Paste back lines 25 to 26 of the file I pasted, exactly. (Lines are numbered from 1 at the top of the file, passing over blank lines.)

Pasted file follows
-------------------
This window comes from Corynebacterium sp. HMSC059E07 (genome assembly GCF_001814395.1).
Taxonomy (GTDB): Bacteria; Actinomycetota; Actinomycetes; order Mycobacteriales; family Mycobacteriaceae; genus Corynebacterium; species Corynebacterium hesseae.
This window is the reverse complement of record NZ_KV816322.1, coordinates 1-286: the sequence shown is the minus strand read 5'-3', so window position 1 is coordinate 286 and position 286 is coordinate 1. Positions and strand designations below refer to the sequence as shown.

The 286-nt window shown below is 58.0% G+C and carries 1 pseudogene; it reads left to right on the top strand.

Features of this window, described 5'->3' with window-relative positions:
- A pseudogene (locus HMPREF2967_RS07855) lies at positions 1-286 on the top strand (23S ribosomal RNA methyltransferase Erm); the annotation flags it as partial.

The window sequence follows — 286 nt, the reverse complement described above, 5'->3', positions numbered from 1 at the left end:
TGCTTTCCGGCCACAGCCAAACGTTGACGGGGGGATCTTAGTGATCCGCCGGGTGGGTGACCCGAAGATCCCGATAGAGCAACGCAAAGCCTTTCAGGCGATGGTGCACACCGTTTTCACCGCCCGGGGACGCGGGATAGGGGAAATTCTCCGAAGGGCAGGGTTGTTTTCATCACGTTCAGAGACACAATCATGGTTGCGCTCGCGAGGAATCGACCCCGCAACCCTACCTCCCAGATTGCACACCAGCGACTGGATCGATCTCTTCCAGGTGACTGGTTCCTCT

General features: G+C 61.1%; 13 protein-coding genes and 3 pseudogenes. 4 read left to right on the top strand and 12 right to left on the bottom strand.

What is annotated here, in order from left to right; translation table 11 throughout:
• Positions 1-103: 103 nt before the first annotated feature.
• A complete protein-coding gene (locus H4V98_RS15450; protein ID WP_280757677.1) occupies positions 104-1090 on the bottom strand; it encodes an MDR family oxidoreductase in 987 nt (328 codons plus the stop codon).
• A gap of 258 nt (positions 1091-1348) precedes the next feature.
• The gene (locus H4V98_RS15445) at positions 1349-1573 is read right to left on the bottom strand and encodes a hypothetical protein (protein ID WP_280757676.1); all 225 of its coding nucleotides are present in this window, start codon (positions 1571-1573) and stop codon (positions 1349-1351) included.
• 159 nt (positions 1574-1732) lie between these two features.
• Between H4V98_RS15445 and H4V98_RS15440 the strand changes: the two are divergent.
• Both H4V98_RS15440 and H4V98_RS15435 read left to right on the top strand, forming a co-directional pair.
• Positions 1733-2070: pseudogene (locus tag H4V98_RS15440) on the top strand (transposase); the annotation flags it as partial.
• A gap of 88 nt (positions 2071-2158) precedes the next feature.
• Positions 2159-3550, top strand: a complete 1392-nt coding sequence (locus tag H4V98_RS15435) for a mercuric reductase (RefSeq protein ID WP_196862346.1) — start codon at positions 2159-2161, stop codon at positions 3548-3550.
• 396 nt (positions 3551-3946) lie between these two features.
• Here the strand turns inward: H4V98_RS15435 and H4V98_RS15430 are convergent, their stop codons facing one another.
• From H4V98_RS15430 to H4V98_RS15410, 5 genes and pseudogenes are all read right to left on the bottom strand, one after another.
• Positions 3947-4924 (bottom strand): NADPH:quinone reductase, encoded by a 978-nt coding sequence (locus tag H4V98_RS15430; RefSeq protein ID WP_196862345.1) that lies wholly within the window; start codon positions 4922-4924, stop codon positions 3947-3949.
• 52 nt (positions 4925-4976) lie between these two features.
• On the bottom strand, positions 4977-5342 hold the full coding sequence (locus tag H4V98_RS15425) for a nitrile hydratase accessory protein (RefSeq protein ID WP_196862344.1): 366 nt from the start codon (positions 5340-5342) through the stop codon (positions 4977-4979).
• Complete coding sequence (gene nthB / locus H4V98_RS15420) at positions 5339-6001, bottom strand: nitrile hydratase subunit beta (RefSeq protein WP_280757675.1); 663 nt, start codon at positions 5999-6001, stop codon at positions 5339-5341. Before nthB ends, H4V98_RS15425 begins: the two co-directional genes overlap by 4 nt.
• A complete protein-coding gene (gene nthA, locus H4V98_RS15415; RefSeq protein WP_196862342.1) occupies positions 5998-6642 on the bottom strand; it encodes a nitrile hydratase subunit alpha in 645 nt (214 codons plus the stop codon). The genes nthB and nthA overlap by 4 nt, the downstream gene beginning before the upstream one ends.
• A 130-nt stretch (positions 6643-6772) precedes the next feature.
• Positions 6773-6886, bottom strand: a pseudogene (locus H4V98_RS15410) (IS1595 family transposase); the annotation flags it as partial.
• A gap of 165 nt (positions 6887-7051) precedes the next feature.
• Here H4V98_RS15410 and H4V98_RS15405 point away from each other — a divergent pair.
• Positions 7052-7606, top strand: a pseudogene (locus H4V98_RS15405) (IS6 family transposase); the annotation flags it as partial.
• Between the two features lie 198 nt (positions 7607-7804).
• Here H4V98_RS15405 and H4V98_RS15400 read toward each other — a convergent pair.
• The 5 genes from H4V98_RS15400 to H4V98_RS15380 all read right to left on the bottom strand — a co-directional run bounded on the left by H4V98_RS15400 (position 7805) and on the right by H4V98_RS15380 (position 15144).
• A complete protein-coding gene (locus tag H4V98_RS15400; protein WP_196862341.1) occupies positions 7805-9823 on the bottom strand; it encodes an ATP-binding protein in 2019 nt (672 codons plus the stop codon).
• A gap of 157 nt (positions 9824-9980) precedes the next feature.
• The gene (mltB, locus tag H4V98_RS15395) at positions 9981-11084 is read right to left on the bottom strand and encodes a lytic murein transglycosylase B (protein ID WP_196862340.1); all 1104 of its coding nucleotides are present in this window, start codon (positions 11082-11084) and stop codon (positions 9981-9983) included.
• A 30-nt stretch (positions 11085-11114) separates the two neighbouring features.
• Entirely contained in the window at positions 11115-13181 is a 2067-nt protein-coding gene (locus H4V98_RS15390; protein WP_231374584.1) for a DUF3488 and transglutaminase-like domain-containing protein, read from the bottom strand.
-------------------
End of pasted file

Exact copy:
• 52 nt (positions 4925-4976) lie between these two features.
• On the bottom strand, positions 4977-5342 hold the full coding sequence (locus tag H4V98_RS15425) for a nitrile hydratase accessory protein (RefSeq protein ID WP_196862344.1): 366 nt from the start codon (positions 5340-5342) through the stop codon (positions 4977-4979).